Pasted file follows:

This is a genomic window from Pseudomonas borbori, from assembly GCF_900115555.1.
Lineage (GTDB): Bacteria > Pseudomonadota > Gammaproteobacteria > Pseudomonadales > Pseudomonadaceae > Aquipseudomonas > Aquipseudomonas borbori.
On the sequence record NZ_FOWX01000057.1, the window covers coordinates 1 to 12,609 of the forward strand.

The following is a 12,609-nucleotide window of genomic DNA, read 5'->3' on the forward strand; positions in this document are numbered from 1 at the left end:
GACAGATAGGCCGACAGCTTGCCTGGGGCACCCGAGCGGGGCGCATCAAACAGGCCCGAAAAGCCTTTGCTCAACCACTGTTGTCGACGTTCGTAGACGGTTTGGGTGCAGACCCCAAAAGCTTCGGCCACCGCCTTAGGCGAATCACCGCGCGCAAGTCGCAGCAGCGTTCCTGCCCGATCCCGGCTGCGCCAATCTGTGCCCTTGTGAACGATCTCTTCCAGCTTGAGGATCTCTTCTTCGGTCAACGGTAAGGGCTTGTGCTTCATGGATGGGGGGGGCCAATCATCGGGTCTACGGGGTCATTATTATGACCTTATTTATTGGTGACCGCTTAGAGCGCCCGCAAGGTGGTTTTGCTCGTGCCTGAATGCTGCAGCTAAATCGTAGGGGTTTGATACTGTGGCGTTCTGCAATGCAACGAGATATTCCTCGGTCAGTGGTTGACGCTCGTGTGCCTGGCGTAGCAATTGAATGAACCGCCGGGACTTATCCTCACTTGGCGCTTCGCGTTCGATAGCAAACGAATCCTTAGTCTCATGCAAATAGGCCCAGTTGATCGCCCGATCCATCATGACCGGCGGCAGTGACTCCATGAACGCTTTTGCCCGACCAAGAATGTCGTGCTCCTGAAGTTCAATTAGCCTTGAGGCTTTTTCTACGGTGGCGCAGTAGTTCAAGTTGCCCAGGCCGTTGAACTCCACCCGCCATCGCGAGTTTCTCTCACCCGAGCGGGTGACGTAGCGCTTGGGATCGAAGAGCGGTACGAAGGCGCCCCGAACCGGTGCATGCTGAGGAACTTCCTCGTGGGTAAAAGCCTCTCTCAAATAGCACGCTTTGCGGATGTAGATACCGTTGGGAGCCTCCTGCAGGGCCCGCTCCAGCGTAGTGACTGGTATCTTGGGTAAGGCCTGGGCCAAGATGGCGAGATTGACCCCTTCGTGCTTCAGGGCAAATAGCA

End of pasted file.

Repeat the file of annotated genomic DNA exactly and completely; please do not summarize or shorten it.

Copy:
This is a genomic window from Pseudomonas borbori, from assembly GCF_900115555.1.
Lineage (GTDB): Bacteria > Pseudomonadota > Gammaproteobacteria > Pseudomonadales > Pseudomonadaceae > Aquipseudomonas > Aquipseudomonas borbori.
On the sequence record NZ_FOWX01000057.1, the window covers coordinates 1 to 12,609 of the forward strand.

The following is a 12,609-nucleotide window of genomic DNA, read 5'->3' on the forward strand; positions in this document are numbered from 1 at the left end:
GACAGATAGGCCGACAGCTTGCCTGGGGCACCCGAGCGGGGCGCATCAAACAGGCCCGAAAAGCCTTTGCTCAACCACTGTTGTCGACGTTCGTAGACGGTTTGGGTGCAGACCCCAAAAGCTTCGGCCACCGCCTTAGGCGAATCACCGCGCGCAAGTCGCAGCAGCGTTCCTGCCCGATCCCGGCTGCGCCAATCTGTGCCCTTGTGAACGATCTCTTCCAGCTTGAGGATCTCTTCTTCGGTCAACGGTAAGGGCTTGTGCTTCATGGATGGGGGGGGCCAATCATCGGGTCTACGGGGTCATTATTATGACCTTATTTATTGGTGACCGCTTAGAGCGCCCGCAAGGTGGTTTTGCTCGTGCCTGAATGCTGCAGCTAAATCGTAGGGGTTTGATACTGTGGCGTTCTGCAATGCAACGAGATATTCCTCGGTCAGTGGTTGACGCTCGTGTGCCTGGCGTAGCAATTGAATGAACCGCCGGGACTTATCCTCACTTGGCGCTTCGCGTTCGATAGCAAACGAATCCTTAGTCTCATGCAAATAGGCCCAGTTGATCGCCCGATCCATCATGACCGGCGGCAGTGACTCCATGAACGCTTTTGCCCGACCAAGAATGTCGTGCTCCTGAAGTTCAATTAGCCTTGAGGCTTTTTCTACGGTGGCGCAGTAGTTCAAGTTGCCCAGGCCGTTGAACTCCACCCGCCATCGCGAGTTTCTCTCACCCGAGCGGGTGACGTAGCGCTTGGGATCGAAGAGCGGTACGAAGGCGCCCCGAACCGGTGCATGCTGAGGAACTTCCTCGTGGGTAAAAGCCTCTCTCAAATAGCACGCTTTGCGGATGTAGATACCGTTGGGAGCCTCCTGCAGGGCCCGCTCCAGCGTAGTGACTGGTATCTTGGGTAAGGCCTGGGCCAAGATGGCGAGATTGACCCCTTCGTGCTTCAGGGCAAATAGCA